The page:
India; The Road Ahead, Mark Tully, Random House, 2011

 

Reviewed by Graham Mulligan

 

The author was born in India and worked as the BBC Bureau Chief for twenty-two years. This book examines a number of themes ranging form politics, caste, religion, culture, business, history and tigers. Each chapter begins with a short essay introduction to a theme, setting a context for the personal stories that follow, as Tully retells the encounters he and his wife have as they explore some understanding of the question or phenomenon introduced at the start of that chapter.

 

The book begins with the author’s story of the Naxalite movement in India. The movement originated in 1967 in Naxalbari, a village in the Northeast, near Nepal, as a peasant revolt against corrupt landlords. It was an active threat to the established order in many village areas when I visited India in 1969, and continues to this day. Today, the Naxalites operate in the heavily forested areas of central and eastern India, populated mainly by ‘tribal’ groups. Tully visited some remote villages to speak with some Naxalite supporters and locals as well as some police and government officials, about the movement. He found a kind of stalemate where neither police nor Naxalites were gaining ground.

 

In a later chapter, entitled Building Communities, he tables the question of poor governance and the perception that India is a ‘flailing’ state. Government programs targeting social improvement have frequently failed due to corruption and collusion between bureaucratic officials and contractors. ‘Ghost works’ and ‘ghost labourers’ siphon of most of the funds. So how to change things? Tully explores the story of NREGA (National Rural Employment Guarantee Act, 2004) whereby the central Government seeks to pay local villagers directly to do needed improvements bypassing several levels of State and Ministry structures that could siphon off funds. Quoting Robert Putnam’s study of Italian society (Making Democracy Work), Tully sees Indian social structure as hierarchical all the way from the patriarchal family and the feudal system of the Mughals to the paternalistic British administration and then centralized independent state after 1948. He travels into the countryside to see first-hand what is going on. Seva Mandir (www.sevamandir.org), the leading NGO, working in the towns and villages, trains local members to form responsible local communities to oversee projects. They teach that a responsible horizontal structure of community can keep an eye on unscrupulous landlords, graft-taking contractors and corrupt officials.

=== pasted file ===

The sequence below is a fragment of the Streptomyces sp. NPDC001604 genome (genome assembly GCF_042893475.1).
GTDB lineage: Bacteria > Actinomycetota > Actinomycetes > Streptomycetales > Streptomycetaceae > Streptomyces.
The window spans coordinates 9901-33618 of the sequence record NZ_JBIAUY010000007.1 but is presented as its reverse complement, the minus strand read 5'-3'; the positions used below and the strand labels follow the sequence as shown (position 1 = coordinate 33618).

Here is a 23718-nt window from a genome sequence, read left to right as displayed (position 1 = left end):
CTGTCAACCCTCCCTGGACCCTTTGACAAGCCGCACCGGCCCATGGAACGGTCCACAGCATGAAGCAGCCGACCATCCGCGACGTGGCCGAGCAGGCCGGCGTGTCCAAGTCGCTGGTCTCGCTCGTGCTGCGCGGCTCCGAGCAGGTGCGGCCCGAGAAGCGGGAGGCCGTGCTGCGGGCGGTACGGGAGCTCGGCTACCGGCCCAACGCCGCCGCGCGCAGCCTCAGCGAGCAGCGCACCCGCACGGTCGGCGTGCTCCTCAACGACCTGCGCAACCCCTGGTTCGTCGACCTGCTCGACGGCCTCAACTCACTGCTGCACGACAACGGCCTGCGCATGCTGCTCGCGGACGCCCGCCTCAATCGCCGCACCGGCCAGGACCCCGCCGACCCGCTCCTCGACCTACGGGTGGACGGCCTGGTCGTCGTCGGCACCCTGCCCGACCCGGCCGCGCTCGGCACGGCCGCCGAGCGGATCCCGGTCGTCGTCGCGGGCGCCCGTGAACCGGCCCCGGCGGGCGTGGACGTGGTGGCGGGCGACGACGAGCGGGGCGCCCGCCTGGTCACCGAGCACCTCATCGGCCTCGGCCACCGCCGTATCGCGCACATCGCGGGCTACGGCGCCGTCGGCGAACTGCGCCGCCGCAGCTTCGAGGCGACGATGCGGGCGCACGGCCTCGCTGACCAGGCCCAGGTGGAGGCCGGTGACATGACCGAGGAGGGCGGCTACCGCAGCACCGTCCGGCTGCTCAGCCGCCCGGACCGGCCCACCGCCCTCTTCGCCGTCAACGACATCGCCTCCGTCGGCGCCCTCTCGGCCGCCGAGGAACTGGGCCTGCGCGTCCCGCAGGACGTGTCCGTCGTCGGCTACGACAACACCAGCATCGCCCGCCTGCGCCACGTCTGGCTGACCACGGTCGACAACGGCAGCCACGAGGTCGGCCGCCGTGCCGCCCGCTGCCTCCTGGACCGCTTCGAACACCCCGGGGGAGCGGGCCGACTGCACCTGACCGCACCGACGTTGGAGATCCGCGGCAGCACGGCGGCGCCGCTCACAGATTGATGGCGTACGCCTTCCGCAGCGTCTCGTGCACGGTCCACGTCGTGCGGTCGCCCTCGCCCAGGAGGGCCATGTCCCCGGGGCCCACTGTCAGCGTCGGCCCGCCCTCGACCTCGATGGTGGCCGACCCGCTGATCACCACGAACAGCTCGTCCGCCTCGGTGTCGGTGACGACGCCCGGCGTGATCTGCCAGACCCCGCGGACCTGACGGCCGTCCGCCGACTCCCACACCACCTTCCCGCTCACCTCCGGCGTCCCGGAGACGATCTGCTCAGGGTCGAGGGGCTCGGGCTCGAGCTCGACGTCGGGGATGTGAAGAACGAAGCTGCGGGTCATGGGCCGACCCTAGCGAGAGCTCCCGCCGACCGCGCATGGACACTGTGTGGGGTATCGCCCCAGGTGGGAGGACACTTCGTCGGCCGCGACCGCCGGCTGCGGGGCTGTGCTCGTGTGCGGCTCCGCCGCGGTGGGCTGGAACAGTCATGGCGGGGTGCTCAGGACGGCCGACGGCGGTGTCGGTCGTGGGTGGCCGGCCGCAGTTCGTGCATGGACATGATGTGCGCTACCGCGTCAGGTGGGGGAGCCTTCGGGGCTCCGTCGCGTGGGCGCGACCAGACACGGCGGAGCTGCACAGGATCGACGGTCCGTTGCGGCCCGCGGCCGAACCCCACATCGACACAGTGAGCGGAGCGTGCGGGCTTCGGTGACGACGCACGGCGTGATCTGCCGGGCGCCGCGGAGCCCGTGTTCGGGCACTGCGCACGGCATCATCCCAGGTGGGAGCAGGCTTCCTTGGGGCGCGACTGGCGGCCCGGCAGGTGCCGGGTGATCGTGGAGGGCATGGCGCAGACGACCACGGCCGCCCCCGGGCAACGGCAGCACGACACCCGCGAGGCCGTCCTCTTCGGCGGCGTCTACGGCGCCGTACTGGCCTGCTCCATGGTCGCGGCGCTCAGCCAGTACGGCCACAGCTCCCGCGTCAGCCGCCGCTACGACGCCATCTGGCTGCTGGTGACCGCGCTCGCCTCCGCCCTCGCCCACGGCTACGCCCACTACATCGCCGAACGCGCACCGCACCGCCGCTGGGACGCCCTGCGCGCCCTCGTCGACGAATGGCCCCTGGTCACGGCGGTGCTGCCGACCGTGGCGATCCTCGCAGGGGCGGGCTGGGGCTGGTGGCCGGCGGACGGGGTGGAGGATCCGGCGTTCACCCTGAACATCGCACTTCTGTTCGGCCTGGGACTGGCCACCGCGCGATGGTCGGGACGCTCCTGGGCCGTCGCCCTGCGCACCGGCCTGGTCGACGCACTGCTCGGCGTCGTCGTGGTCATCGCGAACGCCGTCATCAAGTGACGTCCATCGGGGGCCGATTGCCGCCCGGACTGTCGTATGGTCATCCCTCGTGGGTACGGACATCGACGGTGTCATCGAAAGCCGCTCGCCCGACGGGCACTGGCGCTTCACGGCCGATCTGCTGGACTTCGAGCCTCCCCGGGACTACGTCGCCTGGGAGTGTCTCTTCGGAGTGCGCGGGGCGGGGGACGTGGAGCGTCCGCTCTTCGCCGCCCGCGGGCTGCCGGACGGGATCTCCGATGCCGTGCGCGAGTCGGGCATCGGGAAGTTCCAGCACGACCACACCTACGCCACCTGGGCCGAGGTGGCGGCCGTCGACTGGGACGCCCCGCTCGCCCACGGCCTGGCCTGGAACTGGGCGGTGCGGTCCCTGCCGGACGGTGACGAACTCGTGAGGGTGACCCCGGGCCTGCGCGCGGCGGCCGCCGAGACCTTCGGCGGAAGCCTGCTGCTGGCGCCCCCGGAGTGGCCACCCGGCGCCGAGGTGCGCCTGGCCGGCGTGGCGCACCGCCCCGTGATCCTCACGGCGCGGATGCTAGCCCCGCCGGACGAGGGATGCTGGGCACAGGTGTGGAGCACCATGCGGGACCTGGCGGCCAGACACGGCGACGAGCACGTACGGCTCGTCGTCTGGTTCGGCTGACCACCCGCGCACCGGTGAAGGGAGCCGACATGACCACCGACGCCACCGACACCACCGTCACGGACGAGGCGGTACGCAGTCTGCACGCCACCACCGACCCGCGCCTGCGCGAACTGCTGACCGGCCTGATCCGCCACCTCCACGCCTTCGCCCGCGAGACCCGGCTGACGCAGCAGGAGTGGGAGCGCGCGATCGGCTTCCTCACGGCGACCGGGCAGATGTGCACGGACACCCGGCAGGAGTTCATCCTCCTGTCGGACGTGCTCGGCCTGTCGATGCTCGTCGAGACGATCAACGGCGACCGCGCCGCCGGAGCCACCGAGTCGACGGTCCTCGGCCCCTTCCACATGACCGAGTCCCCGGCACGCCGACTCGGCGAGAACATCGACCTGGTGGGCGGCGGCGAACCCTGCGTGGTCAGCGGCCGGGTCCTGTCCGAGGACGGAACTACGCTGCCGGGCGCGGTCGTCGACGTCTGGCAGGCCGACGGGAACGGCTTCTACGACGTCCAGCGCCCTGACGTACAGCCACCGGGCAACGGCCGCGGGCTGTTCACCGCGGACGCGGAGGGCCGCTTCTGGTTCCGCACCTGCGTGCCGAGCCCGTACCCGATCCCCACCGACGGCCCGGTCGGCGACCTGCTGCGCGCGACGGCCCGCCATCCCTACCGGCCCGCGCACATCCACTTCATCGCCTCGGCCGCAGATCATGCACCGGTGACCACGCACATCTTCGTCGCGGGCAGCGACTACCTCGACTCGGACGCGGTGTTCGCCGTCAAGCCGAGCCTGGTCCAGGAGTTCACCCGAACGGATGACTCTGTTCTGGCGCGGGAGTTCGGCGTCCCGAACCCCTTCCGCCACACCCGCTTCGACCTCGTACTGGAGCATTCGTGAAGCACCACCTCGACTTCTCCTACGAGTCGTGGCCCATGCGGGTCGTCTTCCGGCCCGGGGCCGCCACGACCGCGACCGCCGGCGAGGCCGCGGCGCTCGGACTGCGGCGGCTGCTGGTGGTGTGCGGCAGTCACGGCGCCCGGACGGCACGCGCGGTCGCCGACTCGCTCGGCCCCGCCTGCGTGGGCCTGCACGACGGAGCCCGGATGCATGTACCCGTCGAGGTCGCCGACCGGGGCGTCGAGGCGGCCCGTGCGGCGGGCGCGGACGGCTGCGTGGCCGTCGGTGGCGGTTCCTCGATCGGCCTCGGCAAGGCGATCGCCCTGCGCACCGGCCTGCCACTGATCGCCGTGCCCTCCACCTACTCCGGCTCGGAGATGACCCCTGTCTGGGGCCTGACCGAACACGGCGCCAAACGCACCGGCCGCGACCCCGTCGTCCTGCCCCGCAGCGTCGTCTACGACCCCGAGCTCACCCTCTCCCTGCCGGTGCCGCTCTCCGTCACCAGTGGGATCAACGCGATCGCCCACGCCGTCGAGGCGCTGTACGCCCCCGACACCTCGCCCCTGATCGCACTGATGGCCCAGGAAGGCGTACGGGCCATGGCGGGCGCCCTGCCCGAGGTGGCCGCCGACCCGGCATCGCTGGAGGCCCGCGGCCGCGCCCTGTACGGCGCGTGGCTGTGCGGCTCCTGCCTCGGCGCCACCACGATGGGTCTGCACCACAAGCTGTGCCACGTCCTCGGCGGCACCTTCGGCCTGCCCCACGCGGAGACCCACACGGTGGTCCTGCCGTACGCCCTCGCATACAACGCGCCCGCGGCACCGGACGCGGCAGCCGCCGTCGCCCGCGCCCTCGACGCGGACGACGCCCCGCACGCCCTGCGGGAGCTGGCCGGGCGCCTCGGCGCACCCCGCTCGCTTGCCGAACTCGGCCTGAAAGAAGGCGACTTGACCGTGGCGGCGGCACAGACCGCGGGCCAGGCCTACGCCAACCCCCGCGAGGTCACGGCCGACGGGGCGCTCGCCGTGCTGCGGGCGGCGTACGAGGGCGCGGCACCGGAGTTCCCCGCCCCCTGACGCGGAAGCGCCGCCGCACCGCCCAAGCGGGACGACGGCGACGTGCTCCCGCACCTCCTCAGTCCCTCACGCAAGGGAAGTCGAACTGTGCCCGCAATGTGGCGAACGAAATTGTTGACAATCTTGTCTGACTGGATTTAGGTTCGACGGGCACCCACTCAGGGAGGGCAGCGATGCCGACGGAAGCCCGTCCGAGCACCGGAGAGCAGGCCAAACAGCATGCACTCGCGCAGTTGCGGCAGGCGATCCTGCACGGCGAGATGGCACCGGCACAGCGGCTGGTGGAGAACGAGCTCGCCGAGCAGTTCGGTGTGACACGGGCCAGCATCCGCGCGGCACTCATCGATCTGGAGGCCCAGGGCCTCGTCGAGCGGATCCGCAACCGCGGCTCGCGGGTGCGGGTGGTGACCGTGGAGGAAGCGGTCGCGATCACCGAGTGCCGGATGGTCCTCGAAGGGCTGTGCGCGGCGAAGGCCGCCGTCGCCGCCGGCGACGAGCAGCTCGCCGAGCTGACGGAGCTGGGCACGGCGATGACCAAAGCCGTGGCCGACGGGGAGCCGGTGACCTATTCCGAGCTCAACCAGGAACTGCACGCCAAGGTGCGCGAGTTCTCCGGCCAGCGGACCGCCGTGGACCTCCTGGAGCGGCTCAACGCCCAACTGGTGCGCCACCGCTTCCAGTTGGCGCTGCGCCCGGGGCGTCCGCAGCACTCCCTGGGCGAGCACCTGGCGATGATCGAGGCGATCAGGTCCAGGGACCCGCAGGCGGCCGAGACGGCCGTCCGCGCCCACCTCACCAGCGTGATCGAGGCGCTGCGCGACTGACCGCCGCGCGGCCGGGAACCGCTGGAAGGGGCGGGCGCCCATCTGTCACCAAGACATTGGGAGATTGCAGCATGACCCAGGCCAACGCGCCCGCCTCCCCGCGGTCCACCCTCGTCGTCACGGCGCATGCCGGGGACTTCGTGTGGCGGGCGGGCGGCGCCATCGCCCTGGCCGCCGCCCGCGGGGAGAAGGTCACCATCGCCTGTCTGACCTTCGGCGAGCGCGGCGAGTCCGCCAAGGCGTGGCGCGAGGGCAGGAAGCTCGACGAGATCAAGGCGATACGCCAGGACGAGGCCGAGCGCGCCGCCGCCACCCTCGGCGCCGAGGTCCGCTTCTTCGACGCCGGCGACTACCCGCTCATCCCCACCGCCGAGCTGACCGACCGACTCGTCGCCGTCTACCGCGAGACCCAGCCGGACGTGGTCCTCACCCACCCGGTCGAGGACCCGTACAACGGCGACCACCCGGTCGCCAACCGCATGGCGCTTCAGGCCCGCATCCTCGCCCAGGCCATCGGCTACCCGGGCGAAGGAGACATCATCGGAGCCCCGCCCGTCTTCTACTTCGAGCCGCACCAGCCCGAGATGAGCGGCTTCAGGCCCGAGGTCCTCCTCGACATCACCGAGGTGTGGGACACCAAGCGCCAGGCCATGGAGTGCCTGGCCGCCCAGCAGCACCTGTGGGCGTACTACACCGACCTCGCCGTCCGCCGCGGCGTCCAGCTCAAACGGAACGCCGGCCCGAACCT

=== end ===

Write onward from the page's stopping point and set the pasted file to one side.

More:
Similarly, the focus of Development Alternatives (www.devalt.org), another NGO, is empowering communities through employment generation and skill development and a clean environment (green jobs), and clean technology. The question is, who can deliver development, the government, the private sector or NGO’s?

 

Development will depend on India’s continuing growth. In an interesting aside Tully asks, what is the role of the English language in India? He quotes Mark Abley: “English is the Wal-Mart of languages… devouring all rivals in its eagerness to expand”.

 

The complexity of Indian society is formidable yet change is occurring. Chapters on the changing caste system and the similarly changing block voting of religious groups (called ‘vote banking’) show how there is movement within Indian society. The challenge, however, to Gandhi’s ideal of a secular governing model by communalism is present in State and National elections (the ‘Hindu revival’ and the Muslim political parties are examples of this).

 

Tully, in his conclusion, warns against being too pessimistic or too optimistic about India’s future. Hopeless pessimism leads to fatalism, while shortsighted optimism leads to blindness to faults. Tully says he agrees with Gopalkrishnan, the Tata Director, that the problem is one of governance at all levels, political, civic and corporate and that it is an inevitable part of a maturing democracy and a maturing democratic capitalism.

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